THEY are the pride of the police force whose dedication has made a difference.
Top police work in battling to save lives, fighting crime and improving officer safety has been recognised by Hampshire’s chief constable, Olivia Pinkney.
Awards from Mrs Pinkney were handed out at a ceremony on Friday at Netley training and support headquarters.
Among those were two Cosham-based 999 PCs who saved a three-year-old boy and a PCSO who thwarted a burglary by sitting on the offender.
And Hampshire Police Federation chairman John Apter picked up recognition for a project tackling assaults on police that has already won international acclaim.
Mr Apter, who represents rank-and-file police, has spearheaded major changes in Hampshire police that have led to an end of police officers investigating their own assaults.
Now Mrs Pinkney has issued a chief constable’s congratulations to him and the team behind the project.
He picked up the recognition along with Assistant Chief Officer Nicole Cornelius, Chief Superintendent Scott Chilton, Melanie Williams and the Crown Prosecution Service’s John Montague.
Speaking to The News, Mr Apter said: ‘I and the people working with me never did this for recognition but to be recognised is humbling.
‘I’m really pleased but I’m going to use this to even better promote the work we’ve done.
‘It matters to the public as officers are the public and the public are the police.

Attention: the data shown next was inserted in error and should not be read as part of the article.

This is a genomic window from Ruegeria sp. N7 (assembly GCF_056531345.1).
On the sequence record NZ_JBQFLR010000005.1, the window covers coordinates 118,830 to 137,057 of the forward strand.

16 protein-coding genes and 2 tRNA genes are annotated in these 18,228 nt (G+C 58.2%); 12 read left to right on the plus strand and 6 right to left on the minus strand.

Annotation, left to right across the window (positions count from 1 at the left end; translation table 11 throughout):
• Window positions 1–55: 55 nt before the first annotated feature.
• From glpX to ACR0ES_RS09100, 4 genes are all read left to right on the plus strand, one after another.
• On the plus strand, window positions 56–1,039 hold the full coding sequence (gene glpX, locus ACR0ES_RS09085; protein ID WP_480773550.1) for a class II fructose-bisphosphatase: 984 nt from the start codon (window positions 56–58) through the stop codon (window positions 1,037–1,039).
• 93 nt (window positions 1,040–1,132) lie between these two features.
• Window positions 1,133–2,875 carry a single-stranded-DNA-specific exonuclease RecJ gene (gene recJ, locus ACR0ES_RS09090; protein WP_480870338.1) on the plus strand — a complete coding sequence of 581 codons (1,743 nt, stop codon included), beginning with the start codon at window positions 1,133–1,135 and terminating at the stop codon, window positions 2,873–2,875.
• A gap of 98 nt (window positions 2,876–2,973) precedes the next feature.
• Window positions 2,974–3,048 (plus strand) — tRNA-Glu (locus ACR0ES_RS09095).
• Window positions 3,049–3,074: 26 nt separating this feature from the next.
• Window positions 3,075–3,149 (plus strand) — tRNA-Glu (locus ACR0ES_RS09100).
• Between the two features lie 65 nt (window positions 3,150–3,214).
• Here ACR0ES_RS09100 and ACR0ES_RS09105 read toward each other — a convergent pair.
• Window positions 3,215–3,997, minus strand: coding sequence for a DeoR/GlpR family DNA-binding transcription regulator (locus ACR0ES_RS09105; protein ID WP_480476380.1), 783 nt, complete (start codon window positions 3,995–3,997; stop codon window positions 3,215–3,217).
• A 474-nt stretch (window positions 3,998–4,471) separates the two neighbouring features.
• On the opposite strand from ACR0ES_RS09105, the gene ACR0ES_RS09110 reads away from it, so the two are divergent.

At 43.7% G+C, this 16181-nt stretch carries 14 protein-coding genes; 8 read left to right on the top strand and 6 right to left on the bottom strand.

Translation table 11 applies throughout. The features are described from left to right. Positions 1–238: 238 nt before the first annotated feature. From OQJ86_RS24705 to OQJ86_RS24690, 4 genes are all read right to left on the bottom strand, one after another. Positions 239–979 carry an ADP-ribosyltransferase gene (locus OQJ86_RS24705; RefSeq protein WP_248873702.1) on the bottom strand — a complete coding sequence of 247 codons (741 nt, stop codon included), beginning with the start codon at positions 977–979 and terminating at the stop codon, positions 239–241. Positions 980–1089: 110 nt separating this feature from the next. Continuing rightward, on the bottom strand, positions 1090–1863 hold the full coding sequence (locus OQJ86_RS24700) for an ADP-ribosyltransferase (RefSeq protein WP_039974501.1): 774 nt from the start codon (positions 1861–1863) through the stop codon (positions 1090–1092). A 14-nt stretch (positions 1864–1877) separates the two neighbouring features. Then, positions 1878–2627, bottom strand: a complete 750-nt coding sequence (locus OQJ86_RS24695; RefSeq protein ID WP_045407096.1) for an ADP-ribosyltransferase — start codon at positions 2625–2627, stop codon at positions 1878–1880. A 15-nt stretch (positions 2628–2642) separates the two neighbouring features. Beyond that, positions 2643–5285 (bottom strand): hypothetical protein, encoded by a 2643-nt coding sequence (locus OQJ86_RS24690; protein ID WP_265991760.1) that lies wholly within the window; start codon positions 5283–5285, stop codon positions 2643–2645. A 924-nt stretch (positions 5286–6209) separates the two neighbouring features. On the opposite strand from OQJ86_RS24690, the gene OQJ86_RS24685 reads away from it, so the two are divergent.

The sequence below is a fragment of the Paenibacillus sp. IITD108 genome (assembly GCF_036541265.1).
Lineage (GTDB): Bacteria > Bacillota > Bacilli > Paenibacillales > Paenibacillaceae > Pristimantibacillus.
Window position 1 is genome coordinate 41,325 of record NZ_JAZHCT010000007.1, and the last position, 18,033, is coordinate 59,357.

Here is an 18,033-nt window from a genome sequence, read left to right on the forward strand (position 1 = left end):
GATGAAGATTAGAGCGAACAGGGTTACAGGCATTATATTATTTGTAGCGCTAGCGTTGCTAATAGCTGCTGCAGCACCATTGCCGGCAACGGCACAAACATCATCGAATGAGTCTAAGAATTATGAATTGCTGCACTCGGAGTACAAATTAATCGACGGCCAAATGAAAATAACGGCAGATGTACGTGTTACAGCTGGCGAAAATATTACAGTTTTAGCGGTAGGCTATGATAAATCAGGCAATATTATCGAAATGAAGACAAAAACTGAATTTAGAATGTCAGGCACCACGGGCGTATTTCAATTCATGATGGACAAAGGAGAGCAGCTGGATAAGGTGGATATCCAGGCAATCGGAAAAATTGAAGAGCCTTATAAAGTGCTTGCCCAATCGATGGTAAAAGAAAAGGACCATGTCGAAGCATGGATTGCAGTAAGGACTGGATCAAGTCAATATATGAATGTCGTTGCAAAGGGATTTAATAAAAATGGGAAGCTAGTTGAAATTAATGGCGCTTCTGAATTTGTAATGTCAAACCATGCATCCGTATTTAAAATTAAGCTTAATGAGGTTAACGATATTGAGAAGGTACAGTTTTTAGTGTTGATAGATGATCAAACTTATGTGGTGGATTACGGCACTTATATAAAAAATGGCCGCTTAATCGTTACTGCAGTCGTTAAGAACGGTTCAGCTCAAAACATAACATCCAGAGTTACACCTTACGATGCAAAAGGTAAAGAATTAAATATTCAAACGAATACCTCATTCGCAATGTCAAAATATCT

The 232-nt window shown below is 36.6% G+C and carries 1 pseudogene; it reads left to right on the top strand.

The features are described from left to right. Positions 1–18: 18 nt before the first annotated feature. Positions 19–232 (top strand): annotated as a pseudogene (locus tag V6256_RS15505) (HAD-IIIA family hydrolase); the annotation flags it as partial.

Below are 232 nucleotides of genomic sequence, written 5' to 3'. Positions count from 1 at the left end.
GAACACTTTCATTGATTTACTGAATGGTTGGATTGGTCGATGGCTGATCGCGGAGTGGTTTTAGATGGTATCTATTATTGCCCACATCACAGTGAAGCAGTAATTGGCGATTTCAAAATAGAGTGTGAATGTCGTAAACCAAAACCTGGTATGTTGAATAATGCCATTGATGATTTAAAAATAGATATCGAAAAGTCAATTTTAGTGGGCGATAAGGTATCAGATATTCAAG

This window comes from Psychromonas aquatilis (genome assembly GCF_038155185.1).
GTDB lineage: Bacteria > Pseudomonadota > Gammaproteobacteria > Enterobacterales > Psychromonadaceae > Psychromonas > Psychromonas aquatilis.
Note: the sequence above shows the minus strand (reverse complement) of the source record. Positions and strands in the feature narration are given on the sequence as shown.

‘It’s right and proper that police officers, or any public sector workers, are treated with dignity and respect and that when assaulted they’re treated as a victim.’
Since the campaign was launched the Home Office has changed the way it collects data on assaults on police to get a better national picture.
Self-defence training for officers is being improved and more Taser training has been rolled out.
Forces across England and Wales have adopted the seven-point plan created by Mr Apter and the project team.
St Helena in the Ascension Islands has adopted the plan and the Canadian police are working with the College of Policing, which is researching the problem off the back of Mr Apter’s work.
The project was launched more than two years ago when Mr Apter wrote to then chief constable Andy Marsh threatening to sue if the force was culpable for officers’ injuries.
The College of Policing has since launched research into the problem.
Speaking after the awards, Mrs Pinkney said: ‘Hearing the inspiring stories of my officers and members of the public makes me feel very proud to serve Hampshire and the Isle of Wight.
‘Every day our officers are out there, serving our communities, never knowing what they will face and these examples we have heard today just go to show the dangers they can be confronted with and how lucky we are to have people who are willing to stand up for what is right.
‘It is my honour to recognise these acts of professionalism, courage and dedication which have saved lives, protected our homes and supported those who are most in need.
‘It is encouraging to know that there are so many people within our force and within our communities who are committed to making Hampshire and the Isle of Wight a better place to live and work.’